During its most recent firms forum on the subject of liquidity reporting, the UK Financial Services Authority (FSA) confirmed that it is planning a soft launch for liquidity risk reporting on its online regulatory reporting system, Gathering Better Regulatory Information Electronically (Gabriel). As noted by the FSA in January, firms are being required to test the submission process for their data items to the Gabriel system, but the regulator has backed off from pushing data quality tests by delaying these for another three months.
“We have concluded, from dialogue with firms’ IT departments and our own internal systems developers, that to ensure adequate systems robustness a soft launch of Gabriel is the most appropriate way forward,” said the FSA’s Chris Stoddart at the 18 March meeting.
This soft launch will focus on two reports (rather than three as previously intended): FSA047 and FSA048. It will be conducted between 1 June and 3 September, during which time the Gabriel system will be available for testing purposes. The testing of FSA052 has been deferred until 3 September and the FSA indicates it will not be launching a thematic investigation into the data quality of these reports until after the testing period has ended, thus affording firms more time to fine tune these reporting processes.
The FSA notes that participation in this testing process is “voluntary” but warns that firms should take the opportunity to participate: “We give firms the opportunity to prove to themselves that their data processes and systems will be ready for when we switch to the Gabriel submission path for regulatory returns from 3 September. We therefore encourage firms to submit via Gabriel, on a regular weekly basis.” A veiled threat if ever there was one.
However, the regulator has gone to great lengths to stress that it will not take any punitive action against those firms that submit “rejected or incompatible” reports during the testing period. In terms of the detail of these reports, they must be submitted in spreadsheet form but separate returns must be provided for each material currency and on the solo or defined liquidity group basis if the firm has been granted a waiver.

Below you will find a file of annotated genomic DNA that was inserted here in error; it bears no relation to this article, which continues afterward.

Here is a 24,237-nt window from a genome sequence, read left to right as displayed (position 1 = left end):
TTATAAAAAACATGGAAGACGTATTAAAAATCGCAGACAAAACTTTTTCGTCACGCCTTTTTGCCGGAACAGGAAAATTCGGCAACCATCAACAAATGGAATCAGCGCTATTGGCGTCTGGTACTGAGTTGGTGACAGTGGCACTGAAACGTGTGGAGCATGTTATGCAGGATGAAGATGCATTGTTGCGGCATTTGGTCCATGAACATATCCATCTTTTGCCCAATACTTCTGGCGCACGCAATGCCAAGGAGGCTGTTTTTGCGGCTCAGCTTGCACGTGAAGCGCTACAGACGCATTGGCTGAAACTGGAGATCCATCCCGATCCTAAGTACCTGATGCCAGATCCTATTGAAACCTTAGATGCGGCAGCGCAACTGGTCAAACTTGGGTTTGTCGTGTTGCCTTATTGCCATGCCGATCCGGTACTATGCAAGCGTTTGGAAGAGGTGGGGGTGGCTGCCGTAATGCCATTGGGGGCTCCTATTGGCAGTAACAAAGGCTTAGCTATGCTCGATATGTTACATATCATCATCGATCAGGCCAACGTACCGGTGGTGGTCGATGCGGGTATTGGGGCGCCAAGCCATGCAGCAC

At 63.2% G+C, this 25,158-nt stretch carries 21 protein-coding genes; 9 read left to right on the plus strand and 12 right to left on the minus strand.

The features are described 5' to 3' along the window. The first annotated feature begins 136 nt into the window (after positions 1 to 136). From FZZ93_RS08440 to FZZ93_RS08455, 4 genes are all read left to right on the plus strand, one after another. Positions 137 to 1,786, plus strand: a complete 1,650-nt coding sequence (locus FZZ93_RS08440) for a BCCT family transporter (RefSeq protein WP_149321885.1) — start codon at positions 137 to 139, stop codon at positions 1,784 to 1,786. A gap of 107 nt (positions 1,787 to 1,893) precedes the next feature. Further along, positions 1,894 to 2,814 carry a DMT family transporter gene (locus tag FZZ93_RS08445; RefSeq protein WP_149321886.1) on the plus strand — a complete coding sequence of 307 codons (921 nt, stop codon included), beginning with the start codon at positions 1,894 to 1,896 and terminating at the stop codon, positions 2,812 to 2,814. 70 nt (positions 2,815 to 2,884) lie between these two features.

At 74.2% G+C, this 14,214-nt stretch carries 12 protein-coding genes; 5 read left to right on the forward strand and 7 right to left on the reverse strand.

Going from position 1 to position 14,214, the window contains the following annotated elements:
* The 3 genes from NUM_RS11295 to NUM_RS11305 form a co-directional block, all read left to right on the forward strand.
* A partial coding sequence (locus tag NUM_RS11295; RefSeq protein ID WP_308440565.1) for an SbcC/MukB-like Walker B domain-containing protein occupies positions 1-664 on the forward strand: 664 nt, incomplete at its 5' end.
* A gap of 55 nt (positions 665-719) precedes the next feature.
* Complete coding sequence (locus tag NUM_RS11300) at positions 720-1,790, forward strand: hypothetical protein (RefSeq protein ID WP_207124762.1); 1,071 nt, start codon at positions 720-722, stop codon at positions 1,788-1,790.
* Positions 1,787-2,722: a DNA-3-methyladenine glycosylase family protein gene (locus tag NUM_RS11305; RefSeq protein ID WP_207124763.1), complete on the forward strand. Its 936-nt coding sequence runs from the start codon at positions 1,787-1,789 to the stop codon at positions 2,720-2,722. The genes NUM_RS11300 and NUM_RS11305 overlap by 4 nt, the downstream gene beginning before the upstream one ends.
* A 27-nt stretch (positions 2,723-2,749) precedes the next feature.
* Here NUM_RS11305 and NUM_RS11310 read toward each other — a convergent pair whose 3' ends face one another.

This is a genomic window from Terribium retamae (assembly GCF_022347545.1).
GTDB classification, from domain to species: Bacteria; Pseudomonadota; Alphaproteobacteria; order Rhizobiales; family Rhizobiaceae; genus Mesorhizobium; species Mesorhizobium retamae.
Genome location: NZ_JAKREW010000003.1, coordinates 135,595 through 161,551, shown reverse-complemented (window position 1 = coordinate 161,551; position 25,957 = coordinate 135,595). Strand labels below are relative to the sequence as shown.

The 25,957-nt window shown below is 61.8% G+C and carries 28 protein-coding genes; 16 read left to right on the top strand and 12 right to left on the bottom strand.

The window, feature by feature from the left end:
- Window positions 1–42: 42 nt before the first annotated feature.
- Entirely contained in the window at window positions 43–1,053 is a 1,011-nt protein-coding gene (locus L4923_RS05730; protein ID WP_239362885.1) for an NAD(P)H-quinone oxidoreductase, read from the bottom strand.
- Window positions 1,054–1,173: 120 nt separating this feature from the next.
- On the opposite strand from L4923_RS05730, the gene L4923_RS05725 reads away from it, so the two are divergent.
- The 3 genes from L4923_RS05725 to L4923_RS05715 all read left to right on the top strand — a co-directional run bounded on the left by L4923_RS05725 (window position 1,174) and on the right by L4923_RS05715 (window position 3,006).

The timetable for submission and testing of FSA052 reports will be confirmed on the regulator’s website shortly, it states.
The testing process for the first wave of firms is well underway and three firms and two software vendors participated in the first round of desk checking in January and February. According to the FSA, during this period 29 data items were received and processed through a schema editor and the test system. “This provided more thorough testing and feedback,” noted Stoddart.
The validation checking process is now underway until April, during which time vendors and firms must email their data to the FSA, which will then be run through a test environment and returned back to these firms. The FSA indicates that 17 firms and vendors are part of this liquidity reporting validation testing process and 40 data items have been processed thus far.
The end-to-end testing process for Gabriel will begin in May and will involve the submission of data to a fully operational test model of the system. The FSA notes that bookings for this phase of testing are now closed and 17 firms have confirmed their participation. “We aim to publish the plan by the start of April. Due to the interactive nature of this testing – it will have to be tightly controlled and we will have to be very strict on the allocation of testing slots. Although we do appreciate the need that multiple iterations may be required,” said Stoddart.
The slides from the March meeting are available here.